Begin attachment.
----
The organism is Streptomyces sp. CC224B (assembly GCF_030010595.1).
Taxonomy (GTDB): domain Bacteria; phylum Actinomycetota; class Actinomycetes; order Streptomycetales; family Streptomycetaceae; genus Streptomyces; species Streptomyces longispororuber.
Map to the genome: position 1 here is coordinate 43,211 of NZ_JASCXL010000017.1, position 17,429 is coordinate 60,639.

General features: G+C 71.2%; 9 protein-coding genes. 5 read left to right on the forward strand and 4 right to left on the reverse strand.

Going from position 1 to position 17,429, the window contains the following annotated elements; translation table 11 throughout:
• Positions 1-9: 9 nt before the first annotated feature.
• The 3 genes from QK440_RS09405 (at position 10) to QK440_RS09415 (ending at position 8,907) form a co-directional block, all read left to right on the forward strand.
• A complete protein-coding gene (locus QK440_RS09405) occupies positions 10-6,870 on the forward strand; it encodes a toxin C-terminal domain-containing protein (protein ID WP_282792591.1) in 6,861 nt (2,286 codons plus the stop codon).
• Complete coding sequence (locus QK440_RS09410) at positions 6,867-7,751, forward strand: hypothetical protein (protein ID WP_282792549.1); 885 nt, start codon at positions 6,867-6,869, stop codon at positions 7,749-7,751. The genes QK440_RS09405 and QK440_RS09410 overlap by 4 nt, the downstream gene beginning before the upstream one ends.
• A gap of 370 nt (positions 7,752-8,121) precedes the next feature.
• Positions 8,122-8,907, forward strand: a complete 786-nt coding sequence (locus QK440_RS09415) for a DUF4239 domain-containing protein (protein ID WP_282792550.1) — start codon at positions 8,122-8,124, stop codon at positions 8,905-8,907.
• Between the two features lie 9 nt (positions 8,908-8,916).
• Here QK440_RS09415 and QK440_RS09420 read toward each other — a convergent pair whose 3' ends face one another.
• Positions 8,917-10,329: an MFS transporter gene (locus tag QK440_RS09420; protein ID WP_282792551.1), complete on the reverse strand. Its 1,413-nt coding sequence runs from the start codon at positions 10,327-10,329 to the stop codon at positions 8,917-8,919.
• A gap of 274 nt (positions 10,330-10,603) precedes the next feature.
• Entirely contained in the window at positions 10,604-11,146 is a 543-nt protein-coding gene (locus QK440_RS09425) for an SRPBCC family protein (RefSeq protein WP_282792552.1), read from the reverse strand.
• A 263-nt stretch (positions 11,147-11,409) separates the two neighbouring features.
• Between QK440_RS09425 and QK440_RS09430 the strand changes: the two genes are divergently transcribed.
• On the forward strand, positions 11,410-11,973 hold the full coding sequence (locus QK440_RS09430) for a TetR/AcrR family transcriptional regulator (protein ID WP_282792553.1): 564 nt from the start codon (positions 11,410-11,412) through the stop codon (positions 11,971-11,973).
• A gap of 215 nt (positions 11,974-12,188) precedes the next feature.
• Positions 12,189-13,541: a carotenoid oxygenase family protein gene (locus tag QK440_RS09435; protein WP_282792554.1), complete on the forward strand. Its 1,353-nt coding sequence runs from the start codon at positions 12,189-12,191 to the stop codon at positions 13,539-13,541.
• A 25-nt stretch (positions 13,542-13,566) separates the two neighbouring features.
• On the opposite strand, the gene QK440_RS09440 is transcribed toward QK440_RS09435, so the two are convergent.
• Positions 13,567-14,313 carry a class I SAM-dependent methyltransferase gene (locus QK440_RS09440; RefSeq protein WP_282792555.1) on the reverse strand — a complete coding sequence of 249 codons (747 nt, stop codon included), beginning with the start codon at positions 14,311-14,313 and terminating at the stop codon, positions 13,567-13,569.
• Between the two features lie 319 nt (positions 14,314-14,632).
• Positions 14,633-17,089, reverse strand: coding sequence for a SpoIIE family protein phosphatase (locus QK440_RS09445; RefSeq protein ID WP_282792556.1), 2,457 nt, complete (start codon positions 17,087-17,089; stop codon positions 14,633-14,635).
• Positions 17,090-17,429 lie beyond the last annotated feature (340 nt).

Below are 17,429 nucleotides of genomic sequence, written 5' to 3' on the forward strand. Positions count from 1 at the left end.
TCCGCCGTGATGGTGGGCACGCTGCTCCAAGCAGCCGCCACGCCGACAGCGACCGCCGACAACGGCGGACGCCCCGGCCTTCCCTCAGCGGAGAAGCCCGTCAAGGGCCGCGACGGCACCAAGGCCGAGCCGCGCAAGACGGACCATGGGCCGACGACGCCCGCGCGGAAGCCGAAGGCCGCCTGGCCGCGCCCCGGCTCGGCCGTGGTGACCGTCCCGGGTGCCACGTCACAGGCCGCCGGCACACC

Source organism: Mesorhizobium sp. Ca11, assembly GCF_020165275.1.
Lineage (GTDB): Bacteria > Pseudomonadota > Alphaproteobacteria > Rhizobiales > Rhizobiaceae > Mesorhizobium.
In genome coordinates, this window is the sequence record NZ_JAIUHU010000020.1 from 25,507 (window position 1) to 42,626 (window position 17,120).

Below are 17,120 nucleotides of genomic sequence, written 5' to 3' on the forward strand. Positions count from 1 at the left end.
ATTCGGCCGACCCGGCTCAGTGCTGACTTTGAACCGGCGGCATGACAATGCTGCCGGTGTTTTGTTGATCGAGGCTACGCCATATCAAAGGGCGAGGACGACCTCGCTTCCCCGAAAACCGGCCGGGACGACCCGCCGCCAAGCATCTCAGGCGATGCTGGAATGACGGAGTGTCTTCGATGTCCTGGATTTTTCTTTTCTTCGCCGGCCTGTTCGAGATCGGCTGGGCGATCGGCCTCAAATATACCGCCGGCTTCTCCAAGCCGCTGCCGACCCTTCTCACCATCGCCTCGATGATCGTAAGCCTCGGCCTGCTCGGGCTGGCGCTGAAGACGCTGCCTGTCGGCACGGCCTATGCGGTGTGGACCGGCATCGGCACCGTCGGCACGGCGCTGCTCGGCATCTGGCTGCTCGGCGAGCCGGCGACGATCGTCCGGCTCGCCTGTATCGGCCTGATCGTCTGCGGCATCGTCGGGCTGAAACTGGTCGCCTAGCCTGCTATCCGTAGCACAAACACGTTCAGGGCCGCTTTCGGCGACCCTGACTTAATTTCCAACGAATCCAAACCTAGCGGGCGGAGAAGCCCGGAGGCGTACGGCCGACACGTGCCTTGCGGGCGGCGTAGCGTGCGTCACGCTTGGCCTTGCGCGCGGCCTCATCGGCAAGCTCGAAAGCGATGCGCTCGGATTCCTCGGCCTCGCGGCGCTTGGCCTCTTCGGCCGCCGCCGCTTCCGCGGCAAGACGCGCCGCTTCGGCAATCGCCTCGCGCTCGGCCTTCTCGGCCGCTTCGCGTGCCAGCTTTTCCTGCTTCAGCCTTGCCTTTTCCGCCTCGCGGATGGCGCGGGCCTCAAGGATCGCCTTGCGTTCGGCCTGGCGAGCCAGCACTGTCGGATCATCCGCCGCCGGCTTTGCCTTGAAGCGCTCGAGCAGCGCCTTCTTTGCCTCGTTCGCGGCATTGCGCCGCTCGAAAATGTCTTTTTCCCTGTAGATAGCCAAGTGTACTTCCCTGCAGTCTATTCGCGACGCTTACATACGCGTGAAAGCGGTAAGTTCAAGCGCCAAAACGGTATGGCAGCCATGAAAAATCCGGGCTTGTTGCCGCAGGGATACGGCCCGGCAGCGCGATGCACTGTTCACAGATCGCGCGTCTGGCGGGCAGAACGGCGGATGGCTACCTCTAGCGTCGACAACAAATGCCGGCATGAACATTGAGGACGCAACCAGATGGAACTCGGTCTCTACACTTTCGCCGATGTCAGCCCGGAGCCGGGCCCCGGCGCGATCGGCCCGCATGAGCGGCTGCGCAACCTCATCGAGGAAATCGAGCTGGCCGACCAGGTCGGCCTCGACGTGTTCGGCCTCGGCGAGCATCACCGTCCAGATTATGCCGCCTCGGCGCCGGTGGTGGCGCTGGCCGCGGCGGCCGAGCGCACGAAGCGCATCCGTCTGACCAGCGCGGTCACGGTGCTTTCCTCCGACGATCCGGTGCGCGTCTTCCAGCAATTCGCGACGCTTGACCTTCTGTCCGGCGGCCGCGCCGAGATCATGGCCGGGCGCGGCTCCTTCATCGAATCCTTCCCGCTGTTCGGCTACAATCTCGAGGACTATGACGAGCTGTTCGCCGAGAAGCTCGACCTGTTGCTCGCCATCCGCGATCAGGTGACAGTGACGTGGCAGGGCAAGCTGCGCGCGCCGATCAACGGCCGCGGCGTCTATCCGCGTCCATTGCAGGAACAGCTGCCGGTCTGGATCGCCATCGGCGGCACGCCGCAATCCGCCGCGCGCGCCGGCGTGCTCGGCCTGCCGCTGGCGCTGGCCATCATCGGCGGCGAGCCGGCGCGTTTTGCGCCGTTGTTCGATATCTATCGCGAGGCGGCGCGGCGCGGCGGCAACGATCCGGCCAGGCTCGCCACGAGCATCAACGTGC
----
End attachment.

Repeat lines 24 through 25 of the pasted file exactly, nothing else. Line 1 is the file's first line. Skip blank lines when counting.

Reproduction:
• Positions 13,567-14,313 carry a class I SAM-dependent methyltransferase gene (locus QK440_RS09440; RefSeq protein WP_282792555.1) on the reverse strand — a complete coding sequence of 249 codons (747 nt, stop codon included), beginning with the start codon at positions 14,311-14,313 and terminating at the stop codon, positions 13,567-13,569.
• Between the two features lie 319 nt (positions 14,314-14,632).